The Philosophy of Progression Part 1: Strength Training for the Athlete

My hope with this blog post is to simplify Strength Training Theory for athletes who are training on their own; and to introduce coaches to the work of Anthony Ditillo who's book, "The Development of Physical Strength," is quoted by the late great Charles Poliquin as being, "the best ever written."

By
Alexander Nurse Bey
,
on
April 25, 2021

Let's jump right in.

I feel that there may be a present trend among some trainees to downplay the importance of raw strength adaptations in favor of improving lactic fitness and athleticism. While those are also important qualities, there are attributes afforded to focused efforts in the development physical strength that the former qualities do not offer. These include the optimizing of hormone profiles (muscle makes a lot of hormones); increasing resistance to and resilience from injury; increasing speed and sprint momentum; potentiating the ability to jump and throw; and a general increase of robustness in the face of contact and competition.

Speaking to that, the work of Anthony Ditillo provides a framework for success in our endeavor to build strength whether we are looking to do so in a single exercise; or looking to design a program that will provide us with lasting adaptations along the Speed-Strength continuum.

Ditillo's work may be an uncomfortable throwback to old-school “bro-science” for modern students of strength and conditioning- and may even present a challenging read for coaches who are more scientifically inclined, but it is hard to deny his genius when it comes to tracking the most important outcome of any training program: progress.

Who was Anthony Ditillo?

Ironically, given the title of this post, Anthony Ditillo was not a traditional sport athlete as far as I know. But there is a lot that athletes and coaches can learn from his methodical approach to strength training. He was a contributor to various strength magazines and authored several books in the 70’s and 80’s. He earned his industry reputation with the performance of gargantuan feats of physical strength and a body that weighed upwards of 250lbs at only 5'6. I wont get into the details of these feats, as you wouldn't believe me, anyway! But I do implore you to look him up for yourself. Suffice it to say, Ditillo was strong.

The Single, Double, and Triple Methods of Progression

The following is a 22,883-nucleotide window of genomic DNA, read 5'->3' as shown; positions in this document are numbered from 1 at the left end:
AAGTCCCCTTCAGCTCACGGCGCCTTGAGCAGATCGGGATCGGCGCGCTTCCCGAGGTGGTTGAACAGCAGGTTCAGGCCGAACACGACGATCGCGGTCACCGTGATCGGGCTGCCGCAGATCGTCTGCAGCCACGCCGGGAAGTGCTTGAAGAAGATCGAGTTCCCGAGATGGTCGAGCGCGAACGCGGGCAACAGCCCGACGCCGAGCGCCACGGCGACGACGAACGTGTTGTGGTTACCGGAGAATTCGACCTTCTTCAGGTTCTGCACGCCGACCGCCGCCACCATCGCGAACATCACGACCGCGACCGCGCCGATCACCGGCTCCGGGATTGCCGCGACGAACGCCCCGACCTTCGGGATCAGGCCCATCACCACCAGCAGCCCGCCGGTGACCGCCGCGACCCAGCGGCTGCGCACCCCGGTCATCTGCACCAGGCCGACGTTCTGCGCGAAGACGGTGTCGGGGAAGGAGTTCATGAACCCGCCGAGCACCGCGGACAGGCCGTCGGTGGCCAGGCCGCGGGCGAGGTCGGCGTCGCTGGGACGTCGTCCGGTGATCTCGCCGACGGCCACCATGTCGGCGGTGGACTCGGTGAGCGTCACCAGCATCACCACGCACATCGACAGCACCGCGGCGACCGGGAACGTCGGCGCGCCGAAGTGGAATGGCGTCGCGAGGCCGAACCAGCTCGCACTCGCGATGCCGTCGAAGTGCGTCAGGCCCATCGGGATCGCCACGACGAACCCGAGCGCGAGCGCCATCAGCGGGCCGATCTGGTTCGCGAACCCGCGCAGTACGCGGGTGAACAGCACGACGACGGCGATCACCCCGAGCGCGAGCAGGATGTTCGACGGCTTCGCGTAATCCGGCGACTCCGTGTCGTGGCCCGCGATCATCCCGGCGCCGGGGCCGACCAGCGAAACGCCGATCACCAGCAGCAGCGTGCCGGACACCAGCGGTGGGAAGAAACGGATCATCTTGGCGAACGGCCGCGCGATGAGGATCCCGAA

Ditillo's philosophy simplifies the means by which mechanical and neurological changes can be achieved in training, and revolves around what he refers to as the Single, Double, and Triple methods of progression.

In the classic interpretation, a Single Progression method means that the load on the bar remains constant throughout the program and does not change unless a certain number of repetitions are achieved (a predetermined marker).Then- depending on the adaptation you are chasing, there is either a change in the exercise; or an increase of the load.

The Double Progression method means that your aim is to increase the number of reps and the number of sets for a given exercise or program when you hit a predetermined marker, but the load must remain constant.

The Triple Progression method means that your aim is to increase or change the reps, the sets, and the load for a given exercise/program in a systematic manner depending on what predetermined markers are hit (for example: 200x8; 225x6; 245x4; 200xMax)

There it is. The Single, Double, and Triple methods of progression. Alone, none of these are particularly novel. If you are involved in strength training whether as a trainee or coach, you are accustomed to manipulating reps, sets, and load and are as familiar with them as the back of your hand.

But I think many of us can agree that when watching trainees, or even when reflecting on our own work, there is a lot of mixing and matching of methods. We are quick to arbitrarily increase the weight; or to work with an inconsistent "rep-range"; or to add a set or take a set away; or to include so many exercises in a session that there is no time to properly adhere to the predetermined method for the main lift(s) of the day; or we may not even use a method, at all.

Where Ditillo's philosophy of progression demonstrates its "novelty" is in choosing the best method for the exercise or program in question and sticking to it! Adding weight to the bar is not always the best measure of progress and there are consequences when we treat it as such. A clear vision for the right form of progression will aid athletes in avoiding symptoms of overtraining; prevent the subjection of tissue to work it cannot bear; reduce the occurrence of missed lifts; improve the capacity to recover from session to session; cement long-term increases in the strength reserve; and make longer lasting adaptations.

Although Ditillo’s slow-and-steady philosophy of progression may seem somewhat rigid or even monotonous we must keep in mind that training- while not entirely unpleasant, is about work, not play. As this philosophy relates to sport performance, learning to match these methods with the ebbs and flows of a season will result in getting the most out of every training session over the length of an athlete’s competitive career.

Next time we will explore some contexts and examples for using these and other methods of progression not included in Ditillo’s work: namely, the use of Tempo and Rest as the Fourth and Fifth methods of progression.  

See y'all then.

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